Story is the language of a child
Stories are how children most naturally communicate their thoughts and make sense of their world. Young children also utilize stories as they rehearse procedures. Stories are powerful ways of teaching concepts that would otherwise be uninteresting, boring, irrelevant, abstract, and hard to remember.
So when we find that we have to teach something abstract and dry, it is a good idea to embed those dry concepts within a story. The story will carry the stuff of the lesson, but will deliver it unforgettably to the child’s brain in a whole context, complete with associations that the child will love to hear again, retell, and will definitely remember. The kid-friendly part is in the comfort of story; the power for recall lies in the associations the brain makes.
The Story of A
Alphabet Tales are stories that unforgettably link the shape of a letter to a tangible object and to the sound the letter makes. For example, in "The Story of A," the capital A is actually an anthill that Abner beetle begins to climb as he is taking an adventuresome walk one fine day.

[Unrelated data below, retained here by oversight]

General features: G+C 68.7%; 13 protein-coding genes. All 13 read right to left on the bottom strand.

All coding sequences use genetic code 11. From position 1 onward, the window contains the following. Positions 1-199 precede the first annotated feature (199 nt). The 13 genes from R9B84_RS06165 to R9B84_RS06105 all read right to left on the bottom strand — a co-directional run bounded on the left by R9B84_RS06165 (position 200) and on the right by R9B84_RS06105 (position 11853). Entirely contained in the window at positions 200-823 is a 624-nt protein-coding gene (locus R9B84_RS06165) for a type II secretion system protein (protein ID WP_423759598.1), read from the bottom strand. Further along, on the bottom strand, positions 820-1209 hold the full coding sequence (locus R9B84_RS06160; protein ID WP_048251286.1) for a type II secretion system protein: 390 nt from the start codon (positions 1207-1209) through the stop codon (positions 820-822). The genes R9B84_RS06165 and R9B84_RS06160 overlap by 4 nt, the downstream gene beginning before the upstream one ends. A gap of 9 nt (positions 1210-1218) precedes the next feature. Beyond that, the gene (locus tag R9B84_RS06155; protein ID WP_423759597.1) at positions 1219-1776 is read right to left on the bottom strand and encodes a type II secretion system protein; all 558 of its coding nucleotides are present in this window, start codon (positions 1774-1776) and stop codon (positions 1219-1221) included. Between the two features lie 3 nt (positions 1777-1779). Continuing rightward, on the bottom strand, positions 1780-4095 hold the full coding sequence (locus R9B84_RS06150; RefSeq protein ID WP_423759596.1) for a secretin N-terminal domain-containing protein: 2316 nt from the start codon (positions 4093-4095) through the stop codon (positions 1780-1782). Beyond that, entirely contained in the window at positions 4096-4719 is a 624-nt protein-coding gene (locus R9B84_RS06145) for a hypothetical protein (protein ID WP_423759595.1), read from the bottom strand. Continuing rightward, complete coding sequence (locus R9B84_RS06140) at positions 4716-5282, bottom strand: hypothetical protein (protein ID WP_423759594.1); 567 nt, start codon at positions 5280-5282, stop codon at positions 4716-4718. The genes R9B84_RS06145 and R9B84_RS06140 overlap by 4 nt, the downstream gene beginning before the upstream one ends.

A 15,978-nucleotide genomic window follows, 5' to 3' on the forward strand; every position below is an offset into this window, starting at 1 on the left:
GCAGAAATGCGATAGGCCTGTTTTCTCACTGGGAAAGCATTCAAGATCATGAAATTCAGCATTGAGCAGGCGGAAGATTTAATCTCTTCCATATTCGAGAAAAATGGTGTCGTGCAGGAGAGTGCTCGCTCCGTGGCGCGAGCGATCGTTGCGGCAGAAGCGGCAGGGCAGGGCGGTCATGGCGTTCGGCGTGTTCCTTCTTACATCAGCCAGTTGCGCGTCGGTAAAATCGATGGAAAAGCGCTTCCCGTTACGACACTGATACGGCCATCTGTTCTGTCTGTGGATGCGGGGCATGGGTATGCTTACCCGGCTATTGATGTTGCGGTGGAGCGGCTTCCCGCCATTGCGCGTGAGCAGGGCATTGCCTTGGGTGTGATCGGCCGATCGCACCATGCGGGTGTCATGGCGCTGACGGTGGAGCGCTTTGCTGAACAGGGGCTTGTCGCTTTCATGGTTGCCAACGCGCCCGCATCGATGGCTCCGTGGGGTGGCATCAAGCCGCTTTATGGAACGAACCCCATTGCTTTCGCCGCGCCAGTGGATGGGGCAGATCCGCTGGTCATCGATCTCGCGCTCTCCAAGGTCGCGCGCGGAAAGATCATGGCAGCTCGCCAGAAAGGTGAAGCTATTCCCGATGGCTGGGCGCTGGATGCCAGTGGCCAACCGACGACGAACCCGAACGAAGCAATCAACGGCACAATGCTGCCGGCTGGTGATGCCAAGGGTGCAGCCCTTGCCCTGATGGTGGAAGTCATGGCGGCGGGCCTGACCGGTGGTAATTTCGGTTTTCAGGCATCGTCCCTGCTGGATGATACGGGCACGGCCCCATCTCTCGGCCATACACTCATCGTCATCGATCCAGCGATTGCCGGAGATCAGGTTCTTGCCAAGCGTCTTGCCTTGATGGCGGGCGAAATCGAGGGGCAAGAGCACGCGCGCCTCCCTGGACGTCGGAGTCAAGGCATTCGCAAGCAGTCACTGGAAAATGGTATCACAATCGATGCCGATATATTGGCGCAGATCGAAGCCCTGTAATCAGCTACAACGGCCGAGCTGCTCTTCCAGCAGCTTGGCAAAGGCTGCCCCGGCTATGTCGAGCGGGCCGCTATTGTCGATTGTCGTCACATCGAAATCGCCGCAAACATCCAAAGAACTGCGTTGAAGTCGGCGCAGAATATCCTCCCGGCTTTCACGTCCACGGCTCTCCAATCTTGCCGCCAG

Although Abner is very very strong, he becomes way too tired to get to the top, so he tunnels through the middle of the hill. As he pops out of the anthill on the other side, Abner discovers he has ruined the home of a large family of ants led by Alexander and Abigail.
Abner feels so bad that he hurt the ants, so he stays around to make amends and help his new friends fix their anthill. He also brought food for them to eat until they could access their stored food underground. The ants didn't even mind sharing their apple with a green caterpillar. To keep the apple from rolling away, Abner shoved a stout stick into the ground.
A Tactile follow up activity
3-year-old Jaxson first listens to The Story of A.
Next, we used the activity included in Tales as we recreated the characters in the story.
Jaxson retold the story as he moved the Playdoh characters around the scene acting out what happened. Now, when Jaxson sees a picture of Abner, he gets pretty excited! And guess what? He can tell you all about A and how it came to be!